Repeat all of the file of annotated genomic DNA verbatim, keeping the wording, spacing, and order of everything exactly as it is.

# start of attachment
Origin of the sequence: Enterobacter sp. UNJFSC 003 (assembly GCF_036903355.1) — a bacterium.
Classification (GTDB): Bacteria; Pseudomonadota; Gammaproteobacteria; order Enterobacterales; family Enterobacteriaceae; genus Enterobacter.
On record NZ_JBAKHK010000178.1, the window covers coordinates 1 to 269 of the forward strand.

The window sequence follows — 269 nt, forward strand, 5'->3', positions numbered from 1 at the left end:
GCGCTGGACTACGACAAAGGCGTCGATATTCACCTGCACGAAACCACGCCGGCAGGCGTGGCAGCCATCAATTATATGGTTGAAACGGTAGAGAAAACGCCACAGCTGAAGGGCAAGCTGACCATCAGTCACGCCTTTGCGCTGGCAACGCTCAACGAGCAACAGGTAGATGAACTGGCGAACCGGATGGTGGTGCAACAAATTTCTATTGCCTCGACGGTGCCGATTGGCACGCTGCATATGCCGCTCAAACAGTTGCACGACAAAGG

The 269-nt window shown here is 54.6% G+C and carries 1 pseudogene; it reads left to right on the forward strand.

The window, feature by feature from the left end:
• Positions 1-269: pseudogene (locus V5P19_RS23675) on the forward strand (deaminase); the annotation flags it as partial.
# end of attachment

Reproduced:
Origin of the sequence: Enterobacter sp. UNJFSC 003 (assembly GCF_036903355.1) — a bacterium.
Classification (GTDB): Bacteria; Pseudomonadota; Gammaproteobacteria; order Enterobacterales; family Enterobacteriaceae; genus Enterobacter.
On record NZ_JBAKHK010000178.1, the window covers coordinates 1 to 269 of the forward strand.

The window sequence follows — 269 nt, forward strand, 5'->3', positions numbered from 1 at the left end:
GCGCTGGACTACGACAAAGGCGTCGATATTCACCTGCACGAAACCACGCCGGCAGGCGTGGCAGCCATCAATTATATGGTTGAAACGGTAGAGAAAACGCCACAGCTGAAGGGCAAGCTGACCATCAGTCACGCCTTTGCGCTGGCAACGCTCAACGAGCAACAGGTAGATGAACTGGCGAACCGGATGGTGGTGCAACAAATTTCTATTGCCTCGACGGTGCCGATTGGCACGCTGCATATGCCGCTCAAACAGTTGCACGACAAAGG

The 269-nt window shown here is 54.6% G+C and carries 1 pseudogene; it reads left to right on the forward strand.

The window, feature by feature from the left end:
• Positions 1-269: pseudogene (locus V5P19_RS23675) on the forward strand (deaminase); the annotation flags it as partial.